But for example, if a friend or co-worker is constantly putting you down or finding new ways to make you feel self-conscious, you would probably stop communicating with those people, right? What if your partner constantly hurt your feelings or did things in spite of how badly you felt about them? If you’re in a relationship where your partner is consistently criticizing everything you do or making you feel worse about most things, evaluate if you react differently to your partner versus the rest of the world when it comes to how they treat you.

2. You do not have aligned life goals.

When you first got together with your partner, did you ever discuss whether it was just for fun’s sake or if you had other visions in mind? I.E. creating a family, owning a home, getting married, or something deeper? Do you think you have compatible life goals with your partner? For example, if one person wants children and the other person does not, this is a valid reason to consider leaving a relationship.

You both aren’t working towards a similar goal to keep you marching in the same direction as a team. When two people share a similar long term goal, they generally have a better chance at staying together. If two people have contrasting views on how they want their future to look like, this could eventually start to divide the commonality in a couple.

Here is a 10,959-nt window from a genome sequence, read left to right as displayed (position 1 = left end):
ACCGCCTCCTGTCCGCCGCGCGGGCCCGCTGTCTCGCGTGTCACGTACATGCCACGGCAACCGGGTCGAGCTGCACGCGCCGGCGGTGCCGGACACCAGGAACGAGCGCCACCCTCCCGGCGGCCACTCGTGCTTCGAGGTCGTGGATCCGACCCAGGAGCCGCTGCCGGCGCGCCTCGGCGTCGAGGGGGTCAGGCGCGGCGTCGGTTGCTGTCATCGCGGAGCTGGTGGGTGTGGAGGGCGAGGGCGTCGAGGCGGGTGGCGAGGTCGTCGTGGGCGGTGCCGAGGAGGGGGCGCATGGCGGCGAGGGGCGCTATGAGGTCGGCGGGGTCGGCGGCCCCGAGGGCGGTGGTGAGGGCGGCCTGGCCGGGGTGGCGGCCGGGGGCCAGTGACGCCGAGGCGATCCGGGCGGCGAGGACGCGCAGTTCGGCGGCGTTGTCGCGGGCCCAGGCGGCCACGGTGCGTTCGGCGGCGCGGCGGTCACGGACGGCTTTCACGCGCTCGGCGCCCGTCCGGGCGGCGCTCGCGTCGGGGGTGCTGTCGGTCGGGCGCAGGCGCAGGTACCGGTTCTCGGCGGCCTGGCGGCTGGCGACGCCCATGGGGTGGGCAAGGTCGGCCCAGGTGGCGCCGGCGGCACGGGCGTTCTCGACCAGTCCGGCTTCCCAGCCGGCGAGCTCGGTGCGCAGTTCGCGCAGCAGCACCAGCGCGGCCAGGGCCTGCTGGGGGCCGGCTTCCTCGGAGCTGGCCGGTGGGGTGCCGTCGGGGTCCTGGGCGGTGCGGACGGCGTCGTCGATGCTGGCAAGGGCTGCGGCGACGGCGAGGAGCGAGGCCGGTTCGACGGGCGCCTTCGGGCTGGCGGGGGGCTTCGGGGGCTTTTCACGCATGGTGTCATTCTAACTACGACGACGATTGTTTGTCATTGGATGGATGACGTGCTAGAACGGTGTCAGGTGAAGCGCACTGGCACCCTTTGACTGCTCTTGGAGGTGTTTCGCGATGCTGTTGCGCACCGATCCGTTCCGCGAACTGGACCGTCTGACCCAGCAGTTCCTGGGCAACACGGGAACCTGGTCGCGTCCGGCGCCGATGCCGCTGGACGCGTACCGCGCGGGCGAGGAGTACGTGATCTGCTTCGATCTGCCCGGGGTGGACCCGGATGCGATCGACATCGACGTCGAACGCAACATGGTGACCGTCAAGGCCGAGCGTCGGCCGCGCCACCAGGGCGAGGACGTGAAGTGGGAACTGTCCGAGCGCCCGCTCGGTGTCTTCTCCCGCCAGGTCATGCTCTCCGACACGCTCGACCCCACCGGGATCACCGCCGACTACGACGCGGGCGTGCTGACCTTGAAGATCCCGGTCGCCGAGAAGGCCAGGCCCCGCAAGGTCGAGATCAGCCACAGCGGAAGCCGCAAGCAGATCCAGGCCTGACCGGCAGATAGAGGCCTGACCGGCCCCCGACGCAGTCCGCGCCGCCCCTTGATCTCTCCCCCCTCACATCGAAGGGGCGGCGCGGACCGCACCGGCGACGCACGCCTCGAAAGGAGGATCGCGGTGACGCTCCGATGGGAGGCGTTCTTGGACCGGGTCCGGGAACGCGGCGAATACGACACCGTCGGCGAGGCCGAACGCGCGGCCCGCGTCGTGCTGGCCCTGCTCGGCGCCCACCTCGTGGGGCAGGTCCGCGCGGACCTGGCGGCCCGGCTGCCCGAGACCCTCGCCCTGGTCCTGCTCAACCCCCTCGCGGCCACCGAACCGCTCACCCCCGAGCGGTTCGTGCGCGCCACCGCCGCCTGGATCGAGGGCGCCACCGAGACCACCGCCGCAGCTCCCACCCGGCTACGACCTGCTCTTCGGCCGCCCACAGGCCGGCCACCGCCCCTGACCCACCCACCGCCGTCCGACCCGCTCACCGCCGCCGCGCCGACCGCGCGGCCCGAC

3. There’s a lack of attention from one or both people in a couple.

In order to give a plant the best chance of growing and thriving, it needs its basic ingredients: water, sun, and soil. This goes for couples in the same way. A relationship needs nurturing, time and attention to make it successfully satisfying.

What does this mean? In your relationship, do you have planned outings together? Are you going on dates still? Or taking vacations / staycations together? How are you both ‘sowing’ your relationship seed? If one person is always tending to the health of the relationship and the other person does nothing about it, this seems as if the lopsidedness of care will eventually make the one person who’s trying to help, give up. Let’s face it, all relationships take constant work. Make sure that you both are doing whatever is needed to make your connection stay strong.

These are just 3 common aspects that may indicate that a break up could be a possibility. Don’t let this sway you into giving up automatically, we can all change if we decide we want to and are given the right tools to do so.

If you’re struggling with whether to work on your relationship or leave, consider talking with a couples counselor before making any sudden movements. You can work out all the insecurities you have, as well as get a chance to talk about your concerns in a 100% confidential and judgement free space.

Contact Robin Newman for more information on counseling near you.